Monday, July 8, 2024

Trench Terrain Part 2


More Trenches, More Quar, More Fun for Everyone.

Just so.  Blogging IS so much fun.  Most fun you can have on the internet but don't test that statement.  
Let's get on with it.

More Work in the Trenches

Last we left off; the hero of our story had cut out a large trench and added a defensive trench that ran along side.  See previous post HERES for Part One if some inclined.  Yes, I am the hero of this story, I don't need to be saved, and you don't need to laugh so hard.

Where we left off.
The arrow indicates where we'll focus our attention today.

There should be a way down into the big ol trench.  My first thought was a waterslide.  Waterslides are fun.  But a waterslide doesn't really fit the theme so instead I'll add some stairs.  Stairs are less fun but probably easier to make.  To double the fun we'll make two staircases.

The Foam is 2" high.  I decided that the stairs will be 4" long.  In almost all skirmish games I've played a miniature can move around 6" (give or take) So 4" I thought would be a good length so a miniature who started their move near the top or bottom could move all the way up or down and not need to stop in the middle.  The stairs will be 2" wide, as that will accommodate most bases.  

Cut out a 2" by 4" block of where the stairs are gonna be.

My wife took this picture.
She said I was 'adorable' playing with the new machine.
By 'adorable,' she obviously meant HEROIC.
Even wearing my Christmas PJs in July.

MATH TIME: Math is not fun, though I'm told that certain types of people do find math fun. I've also been told that certain people find it fun to put together puzzles.  I've even heard tales of some people who think it's fun to paint miniatures.  These people are called boring.  There's all types in the world.

4" = 100mm.  10mm is a good size for a stair for a 28mm miniature, as it's just bigger than the foot.  
Seriously, go look at one.  I thought about this for a while, I spent time on this.  Because stairs that are too big or too small would look out of scale and stupid.  If each stair is 10mm long, then 10 stairs will fit into a 100mm length (10 into 100 is 10!).  The height of the staircase is 2" = 50mm.  If I want each of the 10 steps to be it's own layer, then the height of each stair should be 5mm (10 into 50 is 5).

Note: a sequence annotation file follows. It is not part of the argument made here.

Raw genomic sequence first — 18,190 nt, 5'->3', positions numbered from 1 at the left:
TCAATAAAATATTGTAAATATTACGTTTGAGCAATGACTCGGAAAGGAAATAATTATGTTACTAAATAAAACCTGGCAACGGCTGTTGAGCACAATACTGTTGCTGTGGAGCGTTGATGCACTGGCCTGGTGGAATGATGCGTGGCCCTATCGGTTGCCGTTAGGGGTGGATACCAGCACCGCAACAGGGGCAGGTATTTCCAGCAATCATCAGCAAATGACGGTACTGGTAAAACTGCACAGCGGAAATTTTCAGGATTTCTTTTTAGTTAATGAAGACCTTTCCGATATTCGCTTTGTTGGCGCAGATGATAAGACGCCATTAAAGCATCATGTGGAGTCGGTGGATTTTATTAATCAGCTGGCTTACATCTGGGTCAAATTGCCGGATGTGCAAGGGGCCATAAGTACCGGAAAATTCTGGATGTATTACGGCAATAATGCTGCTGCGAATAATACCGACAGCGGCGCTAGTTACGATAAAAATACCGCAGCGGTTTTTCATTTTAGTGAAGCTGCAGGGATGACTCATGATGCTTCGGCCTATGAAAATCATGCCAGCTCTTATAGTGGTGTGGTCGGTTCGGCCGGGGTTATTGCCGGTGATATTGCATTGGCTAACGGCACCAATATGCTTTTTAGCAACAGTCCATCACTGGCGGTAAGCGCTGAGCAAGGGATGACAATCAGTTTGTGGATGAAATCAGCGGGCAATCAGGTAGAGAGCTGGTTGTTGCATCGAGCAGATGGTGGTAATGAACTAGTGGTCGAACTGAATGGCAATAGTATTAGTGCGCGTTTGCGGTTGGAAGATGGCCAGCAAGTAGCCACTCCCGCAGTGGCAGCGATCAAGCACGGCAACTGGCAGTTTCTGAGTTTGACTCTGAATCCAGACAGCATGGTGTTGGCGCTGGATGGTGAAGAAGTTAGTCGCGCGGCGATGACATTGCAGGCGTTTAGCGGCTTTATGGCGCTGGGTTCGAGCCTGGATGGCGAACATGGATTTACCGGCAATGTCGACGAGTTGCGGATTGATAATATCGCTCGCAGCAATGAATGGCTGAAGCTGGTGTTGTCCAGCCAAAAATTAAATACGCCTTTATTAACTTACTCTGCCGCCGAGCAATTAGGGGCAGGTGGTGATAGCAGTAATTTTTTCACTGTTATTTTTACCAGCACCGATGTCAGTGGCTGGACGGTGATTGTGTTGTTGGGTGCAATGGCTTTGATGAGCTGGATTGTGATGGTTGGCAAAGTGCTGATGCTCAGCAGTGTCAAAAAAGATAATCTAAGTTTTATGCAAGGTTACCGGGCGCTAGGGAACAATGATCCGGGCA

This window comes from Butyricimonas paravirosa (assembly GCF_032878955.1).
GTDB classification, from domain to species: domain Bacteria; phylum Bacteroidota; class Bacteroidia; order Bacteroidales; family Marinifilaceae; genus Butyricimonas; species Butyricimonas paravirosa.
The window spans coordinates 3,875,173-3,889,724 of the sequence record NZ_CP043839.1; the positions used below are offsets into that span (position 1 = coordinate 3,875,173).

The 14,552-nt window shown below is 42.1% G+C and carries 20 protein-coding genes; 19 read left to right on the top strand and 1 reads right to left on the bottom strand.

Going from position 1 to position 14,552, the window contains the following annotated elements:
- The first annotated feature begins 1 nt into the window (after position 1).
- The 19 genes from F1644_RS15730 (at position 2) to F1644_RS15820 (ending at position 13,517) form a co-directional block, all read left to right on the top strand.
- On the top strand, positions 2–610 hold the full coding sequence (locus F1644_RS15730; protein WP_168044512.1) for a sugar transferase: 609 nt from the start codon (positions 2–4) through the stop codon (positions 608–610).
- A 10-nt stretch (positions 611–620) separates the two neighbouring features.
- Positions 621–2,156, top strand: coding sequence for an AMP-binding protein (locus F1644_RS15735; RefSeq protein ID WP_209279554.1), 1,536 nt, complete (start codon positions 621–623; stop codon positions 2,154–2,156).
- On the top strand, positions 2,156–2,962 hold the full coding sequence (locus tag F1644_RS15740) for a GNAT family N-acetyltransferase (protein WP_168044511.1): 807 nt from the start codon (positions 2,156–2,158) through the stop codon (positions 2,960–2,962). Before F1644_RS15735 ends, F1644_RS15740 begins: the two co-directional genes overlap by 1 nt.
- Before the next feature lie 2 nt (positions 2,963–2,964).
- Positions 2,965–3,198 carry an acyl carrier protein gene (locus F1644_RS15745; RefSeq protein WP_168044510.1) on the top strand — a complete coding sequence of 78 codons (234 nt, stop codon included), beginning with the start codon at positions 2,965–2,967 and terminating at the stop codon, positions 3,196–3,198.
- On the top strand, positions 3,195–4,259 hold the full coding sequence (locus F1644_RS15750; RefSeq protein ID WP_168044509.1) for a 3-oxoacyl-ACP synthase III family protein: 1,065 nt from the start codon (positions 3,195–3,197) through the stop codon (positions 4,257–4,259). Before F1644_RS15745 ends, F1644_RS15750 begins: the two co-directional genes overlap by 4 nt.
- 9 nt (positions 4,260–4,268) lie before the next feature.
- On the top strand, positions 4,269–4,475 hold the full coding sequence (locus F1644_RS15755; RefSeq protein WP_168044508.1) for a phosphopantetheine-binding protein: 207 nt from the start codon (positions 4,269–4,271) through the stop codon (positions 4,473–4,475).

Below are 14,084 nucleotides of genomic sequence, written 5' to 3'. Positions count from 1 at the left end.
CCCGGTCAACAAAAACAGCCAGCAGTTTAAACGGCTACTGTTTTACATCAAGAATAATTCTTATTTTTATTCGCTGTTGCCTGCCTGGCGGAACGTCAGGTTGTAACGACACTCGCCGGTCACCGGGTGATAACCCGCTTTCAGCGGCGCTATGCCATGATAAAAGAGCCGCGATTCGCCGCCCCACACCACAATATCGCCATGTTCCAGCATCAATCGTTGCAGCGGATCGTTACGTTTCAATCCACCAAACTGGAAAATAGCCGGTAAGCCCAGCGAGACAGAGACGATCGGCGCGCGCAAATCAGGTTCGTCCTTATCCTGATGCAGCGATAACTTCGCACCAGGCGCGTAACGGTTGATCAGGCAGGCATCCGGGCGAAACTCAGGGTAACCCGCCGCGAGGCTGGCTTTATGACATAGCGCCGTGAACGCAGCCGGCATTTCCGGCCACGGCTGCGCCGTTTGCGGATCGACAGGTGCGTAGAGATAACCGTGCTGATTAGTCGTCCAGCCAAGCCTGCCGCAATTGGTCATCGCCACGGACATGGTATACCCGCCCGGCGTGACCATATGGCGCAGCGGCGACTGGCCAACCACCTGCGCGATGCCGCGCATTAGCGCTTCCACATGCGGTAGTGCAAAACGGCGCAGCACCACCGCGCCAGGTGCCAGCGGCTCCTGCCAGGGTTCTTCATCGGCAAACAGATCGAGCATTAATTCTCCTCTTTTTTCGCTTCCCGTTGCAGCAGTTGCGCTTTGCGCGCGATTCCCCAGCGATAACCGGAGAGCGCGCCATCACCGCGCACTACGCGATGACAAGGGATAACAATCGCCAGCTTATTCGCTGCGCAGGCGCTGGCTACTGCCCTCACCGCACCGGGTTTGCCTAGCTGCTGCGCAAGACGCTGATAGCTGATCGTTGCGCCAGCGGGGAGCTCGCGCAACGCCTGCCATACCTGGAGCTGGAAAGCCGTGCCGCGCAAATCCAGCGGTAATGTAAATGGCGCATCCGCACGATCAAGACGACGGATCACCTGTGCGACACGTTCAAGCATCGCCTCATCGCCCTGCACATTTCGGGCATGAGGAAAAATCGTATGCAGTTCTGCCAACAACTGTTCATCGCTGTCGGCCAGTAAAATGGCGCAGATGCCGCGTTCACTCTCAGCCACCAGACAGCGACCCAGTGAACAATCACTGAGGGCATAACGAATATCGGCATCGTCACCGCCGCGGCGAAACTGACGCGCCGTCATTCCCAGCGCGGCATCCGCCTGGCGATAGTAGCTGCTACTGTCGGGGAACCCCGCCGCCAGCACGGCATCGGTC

Did that make sense?  Course not.  Math is hard and mysterious.  

take the 2" by 4" block, and just slice into layers 5mm (ish ) in height.
then just take a layer and slice off 10mm increments to make stairs.

Like that.
How fun.

We'll transform these into stone stairs
by carving in a stone pattern.
Now these are looking fun.

Carving a stone pattern was super easy and there's a lot of youtubes about it if one is interested.
in summary:
1) use a sharp blade to slice in the outlines.
2) use a ballpoint pen or dull pencil to trace those lines to make them deeper / more distinct.
3) use a rock or ball of aluminum foil and smash it all over the foam to make a bumby rock like texture.
4) use a pair of tweezers to rip out small parts here and there to increase contrast.


With the stairs done, it was time to make a commitment and actually attach all this foam to the wood.  Using liquid nails, I glued it all down trying my best to make sure the foam lined up with the edges of the terrain board and added foam scraps in any large gaps in the middle.


For this board, I'll declare the Foam stage:
2 more boards to go.

I'm still deciding on what the next stage should be.  Spackle to close the gaps? Add the wooden planks first?  The ground texture?  Move on to the next terrain board now that I've gotten down the basics of foam construction?  

While wallowing in indecision I did the most boring thing a person could do and painted some miniatures.
More Quar.  What else is there? 

These are Crusader Snipers.
I always say sniper like this:
It's more fun and amusing.

Fun's Over

All fun times must come to an end.  Usually that's when your children are born, but in this case, just the end of the post.

Thanks for reading
Double thanks for writing a comment.
Till Next time.


  1. Excellent work Stew, I’ve never quite got round to building a trench system but perhaps one day I will join you having fun 👍

    1. Thanks Matt. I’m sure you can find lots of other ways to have fun besides trenches. 😀

  2. Nothing like having the right tool for the job, that wire cutter is excellent. I have the hand wand version which is very good except for when it comes to doing straight lines or sharp angles. The carving you’ve done for the stonework is also very effective. I really, really want a trench system. I know I could build one, my problem is where/how to store it without risking a marital breakdown.

    1. Thanks TP. I’m sure you could too. You’re much better at this stuff than I am. I might need to get a hand wand version as I seem to be getting all sorts of tools lately.